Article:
Psychological safety - Does your company culture have it?
I recently heard a peer of mine say – “psychological safety – you know when you have it, and you know when you don’t.” And I couldn’t agree more.
Over the years I’ve worked with teams, who from the first session I can tell if there’s a strong sense of psychological safety, or if everyone’s treading on eggshells. Let’s just say, it’s a combat signal I now have a heightened sense of.
Sometimes it’s not even obvious things, but in body language, tone of voice, language, and even how the atmosphere drops as soon as one individual walks into the room.
You may be sitting there wondering, what on earth is this “psychological safety” term you keep hearing? Well, brace yourself, as this may just be the best thing you’ve Googled in a while.
If you’re keen to build a strong company culture and a high-performing team, then I’m afraid to say none of this is possible without psychological safety.
So, what is psychological safety?
In simple terms, psychological safety is the belief that you won’t be punished, or humiliated if you speak up with concerns, ideas or even mistakes.
Where there is strong psychological safety people feel safe, challenge the status quo, and even share bold ideas.
When there is zero psychological safety people will stay quiet about mistakes, fear doing things wrong and even fear being judged for just being themselves.
High psychological safety is a critical piece of the puzzle for companies who want positive company cultures, and innovative businesses which are resilient to the ever-changing world we live in.
Where did the term psychological safety come from?
Harvard professor Dr. Amy Edmondson is the researcher behind the most comprehensive study of psychological safety. In her book, “The Fearless Organization: Creating Psychological Safety in the Workplace for Learning, Innovation and Growth”, Dr. Edmondson reveals that this “sense of confidence that your voice is valued”, is the difference between teams who perform well, and teams who are so afraid of criticism they put both themselves and the businesses they work within at risk.
Dr. Amy Edmondson coined the term “psychological safety” in 1999 and has since spoken worldwide about the correlation between business success, and the amount of safety a team feels in their day-to-day work life.
The research concludes that psychological safety is conducive to interpersonal risk.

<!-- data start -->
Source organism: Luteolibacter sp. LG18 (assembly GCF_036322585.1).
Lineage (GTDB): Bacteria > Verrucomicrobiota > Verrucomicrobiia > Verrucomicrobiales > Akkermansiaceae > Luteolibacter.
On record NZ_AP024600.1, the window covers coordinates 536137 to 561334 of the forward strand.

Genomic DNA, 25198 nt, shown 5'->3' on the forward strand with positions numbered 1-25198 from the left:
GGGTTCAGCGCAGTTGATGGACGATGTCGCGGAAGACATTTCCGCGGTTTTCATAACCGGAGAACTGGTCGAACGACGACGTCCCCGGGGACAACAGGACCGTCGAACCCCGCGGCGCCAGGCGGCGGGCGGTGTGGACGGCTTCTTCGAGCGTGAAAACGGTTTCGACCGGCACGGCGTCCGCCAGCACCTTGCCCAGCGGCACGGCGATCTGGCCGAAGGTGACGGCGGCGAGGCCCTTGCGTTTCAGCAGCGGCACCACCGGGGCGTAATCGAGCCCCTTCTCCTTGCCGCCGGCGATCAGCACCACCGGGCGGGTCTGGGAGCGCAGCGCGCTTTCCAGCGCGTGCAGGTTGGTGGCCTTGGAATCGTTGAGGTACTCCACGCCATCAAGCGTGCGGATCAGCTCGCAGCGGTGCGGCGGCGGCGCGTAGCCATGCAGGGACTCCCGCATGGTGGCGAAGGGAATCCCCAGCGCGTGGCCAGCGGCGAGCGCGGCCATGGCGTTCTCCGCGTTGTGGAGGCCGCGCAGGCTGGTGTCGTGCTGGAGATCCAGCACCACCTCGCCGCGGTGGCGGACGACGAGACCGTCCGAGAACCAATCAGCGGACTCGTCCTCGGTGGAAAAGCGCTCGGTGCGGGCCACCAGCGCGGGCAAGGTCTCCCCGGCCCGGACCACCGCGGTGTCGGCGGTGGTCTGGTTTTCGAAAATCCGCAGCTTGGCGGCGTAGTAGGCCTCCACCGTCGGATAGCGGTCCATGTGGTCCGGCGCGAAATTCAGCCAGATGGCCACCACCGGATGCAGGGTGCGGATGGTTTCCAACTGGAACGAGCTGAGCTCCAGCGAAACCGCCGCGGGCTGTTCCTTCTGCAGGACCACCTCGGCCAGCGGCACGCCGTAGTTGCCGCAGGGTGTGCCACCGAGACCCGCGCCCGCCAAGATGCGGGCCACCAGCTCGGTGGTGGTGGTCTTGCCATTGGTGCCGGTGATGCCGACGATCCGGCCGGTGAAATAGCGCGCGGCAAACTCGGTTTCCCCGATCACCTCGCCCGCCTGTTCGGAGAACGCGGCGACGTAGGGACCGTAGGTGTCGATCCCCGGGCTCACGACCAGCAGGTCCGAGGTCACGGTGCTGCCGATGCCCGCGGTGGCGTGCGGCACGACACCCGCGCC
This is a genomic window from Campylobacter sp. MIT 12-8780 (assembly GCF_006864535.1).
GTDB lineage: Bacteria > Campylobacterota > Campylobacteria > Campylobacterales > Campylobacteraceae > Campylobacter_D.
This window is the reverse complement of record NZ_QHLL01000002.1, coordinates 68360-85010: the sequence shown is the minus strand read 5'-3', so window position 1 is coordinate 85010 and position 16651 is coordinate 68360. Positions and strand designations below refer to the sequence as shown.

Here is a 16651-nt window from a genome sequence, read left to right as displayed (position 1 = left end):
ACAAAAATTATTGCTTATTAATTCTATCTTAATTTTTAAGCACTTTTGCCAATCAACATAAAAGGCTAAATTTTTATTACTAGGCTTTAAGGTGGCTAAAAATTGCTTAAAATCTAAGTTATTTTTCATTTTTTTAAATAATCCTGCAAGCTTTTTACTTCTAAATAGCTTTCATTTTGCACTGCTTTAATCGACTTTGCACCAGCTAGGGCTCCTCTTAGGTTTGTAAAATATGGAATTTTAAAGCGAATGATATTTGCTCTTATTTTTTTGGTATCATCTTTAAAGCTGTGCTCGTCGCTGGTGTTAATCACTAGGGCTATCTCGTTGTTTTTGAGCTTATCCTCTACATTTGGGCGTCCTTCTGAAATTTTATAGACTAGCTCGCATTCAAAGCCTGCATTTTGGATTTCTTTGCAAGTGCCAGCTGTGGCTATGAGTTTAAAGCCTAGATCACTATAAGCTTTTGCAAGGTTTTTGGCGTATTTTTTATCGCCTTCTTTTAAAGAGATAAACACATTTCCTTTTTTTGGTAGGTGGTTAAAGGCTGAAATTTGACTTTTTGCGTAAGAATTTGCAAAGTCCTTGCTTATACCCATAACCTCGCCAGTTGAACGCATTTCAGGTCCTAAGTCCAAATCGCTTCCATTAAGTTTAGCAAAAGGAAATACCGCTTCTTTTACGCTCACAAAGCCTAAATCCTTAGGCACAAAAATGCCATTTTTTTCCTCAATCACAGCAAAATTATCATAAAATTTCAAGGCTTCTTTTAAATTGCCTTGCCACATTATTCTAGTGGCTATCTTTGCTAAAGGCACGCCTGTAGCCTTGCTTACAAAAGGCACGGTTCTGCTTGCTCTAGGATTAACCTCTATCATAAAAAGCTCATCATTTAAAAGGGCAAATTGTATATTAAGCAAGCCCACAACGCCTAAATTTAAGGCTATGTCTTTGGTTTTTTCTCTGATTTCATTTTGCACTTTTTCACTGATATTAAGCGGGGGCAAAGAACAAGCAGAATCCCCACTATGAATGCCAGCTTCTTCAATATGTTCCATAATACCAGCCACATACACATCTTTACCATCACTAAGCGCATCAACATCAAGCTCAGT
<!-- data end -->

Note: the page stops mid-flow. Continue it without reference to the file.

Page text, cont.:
In the diagram below from Dr. Edmonson’s research, you can see that when we fear being perceived as incompetent, negative or stupid, we are less likely to ask questions, admit a mistake or challenge the status quo.
All of this points to danger, not only for us, but for those we work with, be it colleagues or customers, and for the organisation.
As an example, Dr. Edmondson points out in her research that teams in a hospital where there was high psychological safety were more likely to raise concerns regarding patients’ drug prescriptions. Whereas in hospitals with low psychological safety, teams would never dare to question consultants or raise questions about medication.
I know which hospital I would rather be in.
Psychological safety also plays a part in diversity and inclusion. In a time when we are championing more diversity and inclusion in the workplace, not having the psychological safety to call out inequality or racial injustice, stops diversity from moving forward.
When all businesses need to adapt quickly to a volatile and disruptive economic state, people not speaking up about new ideas or solutions not only stalls growth but can even make businesses outdated and cumbersome, moving them more towards being obsolete than agile.
Doing the work of psychological safety
Despite the term psychological safety being around for more than a decade now, research by McKinsey during the pandemic found that only a handful of companies were demonstrating the positive behaviours that can create a culture of psychological safety.
Not the best news when we’ve needed psychological safety in the workplace more than ever before.
Regardless of your sector or organisation, psychological safety is a necessity for a high-performing team and high-functioning business.
Unfortunately, many of the ways we’re still running companies, with bureaucracy, outdated policies, power plays, and command and control tactics, does nothing to build psychological safety. In fact, much of the default way we run companies is detrimental to psychological safety.
But this is not an overnight fix. We can’t simply wave a magic wand and make everyone feel safe at work.
An evolution both on a personal level and a company level has to take place.
What does a culture look like where there is no psychological safety?
Perhaps you’re wondering what these combat signals I mentioned might look like in real life. How does psychological safety manifest in the workplace, and what does it feel like?
Here’s a list of what can be happening in your company culture when there is no psychological safety.
Feeling like you can’t speak up about an issue.
You’ve seen something that doesn’t look or feel right. You may not even have solid data to backup your sense, but you know something is off. However, you feel like you can’t speak up.
You may feel it’s not your place to speak up, or you may feel that if you speak up you will be shot down.